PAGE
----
Broccoli is a mainstay of Terra Firma’s CSA program and thus of our farm. We start transplanting it in early August and continue until about Halloween, just a few weeks after we normally begin harvesting it. Harvest lasts through winter and normally concludes sometime in March.
If you pay attention to the broccoli in your boxes, you may have noticed that it changes over the course of this six month period. The heads look different, changing color a bit and getting bigger or smaller. Sometimes the stems are short and fat; other times they are long and skinny. This is due not to the crop variety — we grow just two kinds of broccoli — but rather the conditions the crop is experiencing.
Just about all the broccoli we grow is planted into and spends much of its life in a hot, sunny and dry environment only to end up in a cloudy, cold and wet one. The changes you see in the edible part of the plant are its responses to these changes.
Thanks to its adaptability, broccoli is one of our most reliable winter crops. But it’s not indestructible. Too much heat in the fall can ruin it, as can freezing temperatures below 28 or continuous rain just before harvest. We lost one planting this winter due to a combination of very cold and very wet weather.
Right now we are harvesting several plantings of broccoli that boycotted the cold and wet conditions in January and waited until the sun came out to start making heads. As result, those heads are smaller and paler, with a longer stem. Please see my note below about the culinary value of those stems.
The health benefits of broccoli have been known for decades, not just the vitamin and fiber but cancer-preventing compounds. But it’s only been recently that its environmental benefits have been explored. As recently as ten years ago, farmers (and gardeners) were told that broccoli required a large amount of fertilizer — primarily nitrogen. “Everyone” knew it was a “heavy feeder”.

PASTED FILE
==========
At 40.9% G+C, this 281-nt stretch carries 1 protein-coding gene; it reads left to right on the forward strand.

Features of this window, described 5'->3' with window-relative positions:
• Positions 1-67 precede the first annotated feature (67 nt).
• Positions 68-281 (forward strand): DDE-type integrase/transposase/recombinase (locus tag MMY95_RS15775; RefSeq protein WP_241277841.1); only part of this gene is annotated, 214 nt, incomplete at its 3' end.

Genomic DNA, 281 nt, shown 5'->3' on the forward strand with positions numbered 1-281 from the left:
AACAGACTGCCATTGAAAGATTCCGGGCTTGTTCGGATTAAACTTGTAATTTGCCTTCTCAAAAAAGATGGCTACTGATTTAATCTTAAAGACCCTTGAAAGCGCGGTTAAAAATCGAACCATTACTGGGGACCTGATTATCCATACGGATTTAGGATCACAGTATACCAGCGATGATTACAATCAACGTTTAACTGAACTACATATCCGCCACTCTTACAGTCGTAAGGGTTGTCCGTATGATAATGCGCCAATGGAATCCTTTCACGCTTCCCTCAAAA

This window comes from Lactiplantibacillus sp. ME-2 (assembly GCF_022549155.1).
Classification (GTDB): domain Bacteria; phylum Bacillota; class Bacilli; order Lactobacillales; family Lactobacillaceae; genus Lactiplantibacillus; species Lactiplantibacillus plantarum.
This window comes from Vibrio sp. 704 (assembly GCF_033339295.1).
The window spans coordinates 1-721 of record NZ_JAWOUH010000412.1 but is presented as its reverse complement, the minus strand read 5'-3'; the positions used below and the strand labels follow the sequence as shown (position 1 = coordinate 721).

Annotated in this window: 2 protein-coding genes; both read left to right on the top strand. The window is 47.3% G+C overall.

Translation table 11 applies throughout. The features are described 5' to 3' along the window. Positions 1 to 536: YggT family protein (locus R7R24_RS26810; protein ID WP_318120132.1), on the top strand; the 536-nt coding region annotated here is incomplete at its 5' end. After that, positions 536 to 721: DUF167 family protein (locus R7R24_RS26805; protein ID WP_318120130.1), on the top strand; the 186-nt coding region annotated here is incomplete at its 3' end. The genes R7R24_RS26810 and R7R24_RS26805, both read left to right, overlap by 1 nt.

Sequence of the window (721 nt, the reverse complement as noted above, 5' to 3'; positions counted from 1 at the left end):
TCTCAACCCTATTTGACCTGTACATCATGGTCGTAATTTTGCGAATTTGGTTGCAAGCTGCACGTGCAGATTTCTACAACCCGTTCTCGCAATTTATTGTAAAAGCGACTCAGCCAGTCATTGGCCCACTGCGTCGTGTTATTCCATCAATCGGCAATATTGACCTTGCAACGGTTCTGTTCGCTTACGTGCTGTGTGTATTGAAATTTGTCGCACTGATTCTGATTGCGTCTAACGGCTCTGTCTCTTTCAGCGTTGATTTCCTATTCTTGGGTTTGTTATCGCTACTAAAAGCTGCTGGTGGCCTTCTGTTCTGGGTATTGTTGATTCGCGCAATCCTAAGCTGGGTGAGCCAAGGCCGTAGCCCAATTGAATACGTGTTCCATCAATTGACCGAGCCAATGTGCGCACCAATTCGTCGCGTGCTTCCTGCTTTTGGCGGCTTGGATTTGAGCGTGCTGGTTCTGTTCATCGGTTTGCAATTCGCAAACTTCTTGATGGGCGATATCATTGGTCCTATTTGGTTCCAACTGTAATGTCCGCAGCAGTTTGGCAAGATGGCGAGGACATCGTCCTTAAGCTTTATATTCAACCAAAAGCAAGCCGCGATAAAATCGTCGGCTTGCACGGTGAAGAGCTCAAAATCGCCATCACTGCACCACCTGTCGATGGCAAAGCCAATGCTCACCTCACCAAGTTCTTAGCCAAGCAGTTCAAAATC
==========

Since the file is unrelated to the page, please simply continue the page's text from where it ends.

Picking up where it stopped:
Nothing could be farther from the truth. I remember walking through a Terra Firma tomato field with the local farm advisor and seeing a sharp delineation between one half of the field where the plants were much bigger and healthier. We had grown broccoli in that part of the field just before planting the tomatoes.
The farm advisor was speculating that the residue from the broccoli had suppressed soilborne disease, thanks to the same sulfur-based compounds that help prevent cancer in humans. While that might have been true, there was also something else going on.
Research has now determined that broccoli plants can “mine” the soil they grow in to access nutrients that other crops — like tomatoes — can’t get. A new study shows that the roots can bring up nitrogen from at least four feet down in the soil — 3 feet deeper than previous assumptions. That nitrogen, left over from previous years, would otherwise end up reaching the groundwater. Farm advisors are now recommending that crops grown following broccoli need almost no fertilizer.
Given that nitrate pollution of groundwater is a significant environmental problem, this makes broccoli a legitimate ecological hero. And by eating broccoli, you are playing a critical role in supporting farmers who grow it.
So eat more broccoli, for your health and the health of the planet!